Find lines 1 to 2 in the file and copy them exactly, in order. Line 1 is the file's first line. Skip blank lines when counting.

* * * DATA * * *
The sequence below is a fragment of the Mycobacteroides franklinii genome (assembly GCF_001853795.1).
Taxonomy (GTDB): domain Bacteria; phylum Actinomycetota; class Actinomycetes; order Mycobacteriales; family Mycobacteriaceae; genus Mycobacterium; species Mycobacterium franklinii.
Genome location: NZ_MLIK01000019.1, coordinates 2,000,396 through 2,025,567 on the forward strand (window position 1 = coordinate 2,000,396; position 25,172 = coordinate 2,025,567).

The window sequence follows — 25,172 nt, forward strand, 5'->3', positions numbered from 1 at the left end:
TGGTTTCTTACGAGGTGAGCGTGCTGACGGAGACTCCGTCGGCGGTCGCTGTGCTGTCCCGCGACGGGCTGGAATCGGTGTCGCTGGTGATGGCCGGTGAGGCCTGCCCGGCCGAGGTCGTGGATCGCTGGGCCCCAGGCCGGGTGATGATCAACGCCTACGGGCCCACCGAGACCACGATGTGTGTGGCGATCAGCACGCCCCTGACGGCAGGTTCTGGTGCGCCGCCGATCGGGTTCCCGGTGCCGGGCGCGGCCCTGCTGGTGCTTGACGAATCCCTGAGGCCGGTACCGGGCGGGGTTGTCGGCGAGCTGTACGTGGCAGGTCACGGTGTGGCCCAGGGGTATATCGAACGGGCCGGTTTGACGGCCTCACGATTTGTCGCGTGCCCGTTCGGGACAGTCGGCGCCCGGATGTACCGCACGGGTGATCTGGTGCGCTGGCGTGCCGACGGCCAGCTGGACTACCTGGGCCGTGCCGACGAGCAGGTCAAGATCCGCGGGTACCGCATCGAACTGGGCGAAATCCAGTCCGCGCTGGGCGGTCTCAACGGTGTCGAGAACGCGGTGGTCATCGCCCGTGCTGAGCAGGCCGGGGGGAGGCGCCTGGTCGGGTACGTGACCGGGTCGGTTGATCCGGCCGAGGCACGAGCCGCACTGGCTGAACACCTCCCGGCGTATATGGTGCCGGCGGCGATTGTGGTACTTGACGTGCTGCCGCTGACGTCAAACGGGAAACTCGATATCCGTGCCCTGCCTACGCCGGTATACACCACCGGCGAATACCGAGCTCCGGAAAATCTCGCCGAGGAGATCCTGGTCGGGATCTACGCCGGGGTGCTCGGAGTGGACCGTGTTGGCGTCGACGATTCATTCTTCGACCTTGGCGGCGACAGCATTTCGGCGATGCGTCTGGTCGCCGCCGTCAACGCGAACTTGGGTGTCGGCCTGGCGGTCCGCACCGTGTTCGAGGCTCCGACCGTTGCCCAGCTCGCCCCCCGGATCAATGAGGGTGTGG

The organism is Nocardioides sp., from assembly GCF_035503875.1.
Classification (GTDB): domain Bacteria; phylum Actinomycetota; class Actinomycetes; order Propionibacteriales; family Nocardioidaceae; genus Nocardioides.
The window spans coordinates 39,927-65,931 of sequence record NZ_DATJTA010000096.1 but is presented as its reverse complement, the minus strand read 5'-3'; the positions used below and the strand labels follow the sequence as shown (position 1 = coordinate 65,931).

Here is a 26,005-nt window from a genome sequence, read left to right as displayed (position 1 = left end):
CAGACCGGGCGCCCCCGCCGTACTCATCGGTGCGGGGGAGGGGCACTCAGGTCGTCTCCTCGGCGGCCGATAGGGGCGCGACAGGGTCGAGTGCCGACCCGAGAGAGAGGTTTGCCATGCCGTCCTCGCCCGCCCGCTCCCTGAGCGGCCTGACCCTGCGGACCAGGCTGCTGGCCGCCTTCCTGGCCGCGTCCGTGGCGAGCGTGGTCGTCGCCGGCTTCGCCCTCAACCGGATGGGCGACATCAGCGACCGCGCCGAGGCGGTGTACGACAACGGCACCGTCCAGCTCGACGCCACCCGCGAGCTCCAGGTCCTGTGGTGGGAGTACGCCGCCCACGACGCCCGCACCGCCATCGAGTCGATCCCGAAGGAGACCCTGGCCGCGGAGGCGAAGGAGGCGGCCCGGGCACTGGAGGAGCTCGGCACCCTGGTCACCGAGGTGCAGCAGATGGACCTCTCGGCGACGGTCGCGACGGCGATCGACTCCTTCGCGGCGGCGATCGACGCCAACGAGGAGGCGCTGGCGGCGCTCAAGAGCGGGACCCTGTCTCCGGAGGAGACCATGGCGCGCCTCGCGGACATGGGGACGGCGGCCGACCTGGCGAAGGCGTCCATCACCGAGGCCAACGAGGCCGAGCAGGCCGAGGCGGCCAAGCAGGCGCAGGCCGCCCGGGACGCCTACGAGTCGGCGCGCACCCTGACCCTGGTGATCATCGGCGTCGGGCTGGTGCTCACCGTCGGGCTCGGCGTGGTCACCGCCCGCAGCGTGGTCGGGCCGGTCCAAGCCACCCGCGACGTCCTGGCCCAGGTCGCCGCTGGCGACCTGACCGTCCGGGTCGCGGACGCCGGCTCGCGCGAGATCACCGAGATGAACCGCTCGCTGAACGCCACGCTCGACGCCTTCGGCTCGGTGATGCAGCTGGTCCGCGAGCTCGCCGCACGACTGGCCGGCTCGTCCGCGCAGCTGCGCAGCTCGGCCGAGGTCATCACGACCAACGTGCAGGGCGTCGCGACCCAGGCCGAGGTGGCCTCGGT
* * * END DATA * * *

The sequence below is a fragment of the Mycobacteroides franklinii genome (assembly GCF_001853795.1).
Taxonomy (GTDB): domain Bacteria; phylum Actinomycetota; class Actinomycetes; order Mycobacteriales; family Mycobacteriaceae; genus Mycobacterium; species Mycobacterium franklinii.